The books of 1 Timothy and Titus contain examples we follow in our practice of ordination. 1 Timothy 3:1-7 describes the kind of man who is qualified for pastoral ministry. Paul’s instructions to Timothy imply that Timothy was supposed to decide whether a man was qualified for ministry or not. The process of ordination is intended to determine and confirm that a man is qualified for ministry based on his character, understanding of the Bible, and gifts.

In Titus 1:5 Paul instructed Titus to “appoint elders in every town as I directed you.” Then he gave Titus a list of qualifications (verses 6-9) mirroring those in 1 Timothy 3. So again we see spiritual leaders in the church are to evaluate and confirm that a man is ready for ministry.

1 Timothy 4:14 speaks of an event in Timothy’s life. Paul encouraged Timothy, “Do not neglect the gift you have, which was given you by prophecy when the council of elders laid their hands on you.” The “council of elders” was a group of pastors who formally affirmed Timothy’s giftedness and readiness for ministry. They signified this affirmation by the act of laying their hands on Timothy.

Pastors who know you will be the natural ones to ordain you. Ideally they will be involved in your life during the years leading up to your ordination. They may help you by pointing out areas where you can grow. They will give you opportunities to learn ministry so you will be ready for ordination. Stay in close touch with the pastors in your life.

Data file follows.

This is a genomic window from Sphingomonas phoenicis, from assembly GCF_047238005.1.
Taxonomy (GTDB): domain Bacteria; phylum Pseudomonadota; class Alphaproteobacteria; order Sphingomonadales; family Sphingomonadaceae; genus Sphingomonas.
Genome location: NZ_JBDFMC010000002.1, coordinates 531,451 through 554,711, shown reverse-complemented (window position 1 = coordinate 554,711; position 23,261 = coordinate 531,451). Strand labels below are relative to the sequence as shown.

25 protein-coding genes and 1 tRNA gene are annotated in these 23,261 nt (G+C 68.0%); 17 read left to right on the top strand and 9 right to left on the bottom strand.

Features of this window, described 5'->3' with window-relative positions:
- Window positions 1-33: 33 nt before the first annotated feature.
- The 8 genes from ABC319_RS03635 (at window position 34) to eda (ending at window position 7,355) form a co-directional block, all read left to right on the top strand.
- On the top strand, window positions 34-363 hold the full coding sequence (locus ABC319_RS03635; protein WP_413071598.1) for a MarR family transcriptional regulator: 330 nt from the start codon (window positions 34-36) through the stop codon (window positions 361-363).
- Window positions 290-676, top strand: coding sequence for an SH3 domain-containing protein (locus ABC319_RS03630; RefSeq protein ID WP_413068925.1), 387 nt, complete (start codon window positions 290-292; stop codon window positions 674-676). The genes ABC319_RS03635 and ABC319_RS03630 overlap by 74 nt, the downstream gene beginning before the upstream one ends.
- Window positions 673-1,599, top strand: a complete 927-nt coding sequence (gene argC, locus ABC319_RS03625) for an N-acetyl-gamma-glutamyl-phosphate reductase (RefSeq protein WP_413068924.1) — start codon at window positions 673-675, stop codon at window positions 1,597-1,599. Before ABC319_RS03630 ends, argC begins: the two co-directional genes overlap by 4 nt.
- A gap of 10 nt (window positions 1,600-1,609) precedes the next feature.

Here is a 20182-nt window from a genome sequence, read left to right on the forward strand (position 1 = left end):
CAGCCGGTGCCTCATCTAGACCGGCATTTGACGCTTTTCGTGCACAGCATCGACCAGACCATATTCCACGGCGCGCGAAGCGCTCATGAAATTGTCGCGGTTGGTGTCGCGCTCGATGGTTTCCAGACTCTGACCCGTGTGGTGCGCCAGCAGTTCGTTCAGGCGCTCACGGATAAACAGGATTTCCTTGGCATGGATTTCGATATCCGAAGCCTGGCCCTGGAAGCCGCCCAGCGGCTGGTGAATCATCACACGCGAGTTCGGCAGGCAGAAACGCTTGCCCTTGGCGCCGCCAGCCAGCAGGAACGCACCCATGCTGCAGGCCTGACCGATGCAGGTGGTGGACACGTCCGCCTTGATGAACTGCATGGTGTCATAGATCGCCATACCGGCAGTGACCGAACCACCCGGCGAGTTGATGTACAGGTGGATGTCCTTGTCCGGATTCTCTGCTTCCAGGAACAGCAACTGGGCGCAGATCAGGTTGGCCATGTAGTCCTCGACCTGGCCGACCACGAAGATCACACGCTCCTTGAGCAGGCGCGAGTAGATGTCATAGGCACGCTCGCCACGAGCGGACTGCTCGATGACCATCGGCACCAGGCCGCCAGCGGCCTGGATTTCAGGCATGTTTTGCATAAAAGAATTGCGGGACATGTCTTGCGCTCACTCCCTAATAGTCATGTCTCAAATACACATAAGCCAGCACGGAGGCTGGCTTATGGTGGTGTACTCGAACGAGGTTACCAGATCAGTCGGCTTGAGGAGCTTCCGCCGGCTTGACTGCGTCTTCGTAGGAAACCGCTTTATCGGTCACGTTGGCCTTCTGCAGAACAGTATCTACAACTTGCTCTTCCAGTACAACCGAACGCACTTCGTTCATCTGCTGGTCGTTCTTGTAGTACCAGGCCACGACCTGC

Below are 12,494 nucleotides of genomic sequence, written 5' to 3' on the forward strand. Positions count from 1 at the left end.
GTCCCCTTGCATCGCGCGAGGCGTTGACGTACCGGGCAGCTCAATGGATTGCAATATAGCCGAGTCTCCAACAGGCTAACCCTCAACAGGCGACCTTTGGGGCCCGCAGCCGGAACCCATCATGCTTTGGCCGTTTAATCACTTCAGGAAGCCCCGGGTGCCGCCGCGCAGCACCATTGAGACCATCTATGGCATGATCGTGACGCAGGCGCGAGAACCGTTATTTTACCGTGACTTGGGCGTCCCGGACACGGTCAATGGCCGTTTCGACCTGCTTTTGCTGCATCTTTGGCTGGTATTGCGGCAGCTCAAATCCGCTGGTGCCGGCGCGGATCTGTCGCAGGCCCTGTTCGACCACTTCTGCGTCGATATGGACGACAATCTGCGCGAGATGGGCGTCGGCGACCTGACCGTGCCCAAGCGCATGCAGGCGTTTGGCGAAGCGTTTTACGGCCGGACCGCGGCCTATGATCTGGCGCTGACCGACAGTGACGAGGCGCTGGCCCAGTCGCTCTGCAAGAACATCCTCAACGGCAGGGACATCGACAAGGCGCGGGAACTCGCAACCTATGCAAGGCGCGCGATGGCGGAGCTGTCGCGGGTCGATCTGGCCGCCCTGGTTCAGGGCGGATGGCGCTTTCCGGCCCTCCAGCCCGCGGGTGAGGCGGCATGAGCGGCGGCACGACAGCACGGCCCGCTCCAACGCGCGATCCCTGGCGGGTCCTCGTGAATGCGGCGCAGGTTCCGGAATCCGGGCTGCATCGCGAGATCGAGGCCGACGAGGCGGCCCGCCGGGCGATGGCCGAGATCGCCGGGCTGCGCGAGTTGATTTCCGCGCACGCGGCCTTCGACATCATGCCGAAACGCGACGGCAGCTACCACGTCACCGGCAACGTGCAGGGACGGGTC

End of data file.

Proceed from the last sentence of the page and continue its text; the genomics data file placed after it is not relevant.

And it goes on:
If you are considering ministry, you shouldn’t worry about ordination, but anticipate it like a graduation. A healthy respect for the significance of this event is appropriate. But when the time comes, you will be ready. Ordination will be an occasion for you and those who have invested in you to recognize and celebrate God’s faithfulness and grace in calling you to ministry.

Next – Called To a Church!

The Pathway to Pastoral Ministry – Developing Leadership Skills

The Pathway to Pastoral Ministry series starts here.

In addition to speaking skills and people skills, pastors need leadership skills. If you’re thinking about going into ministry, now is a good time to begin growing as a leader.

Leadership is the ability to influence people in a direction they need to go.

Being a leader doesn’t mean you are an aggressive personality, taking charge of everything and ordering people around. Leaders see the direction a group of people needs to go. In the church setting, that includes spiritual growth on an individual level, and it includes making disciples as a church. A leader communicates those ultimate goals to the people. He also encourages and equips them to pursue those goals.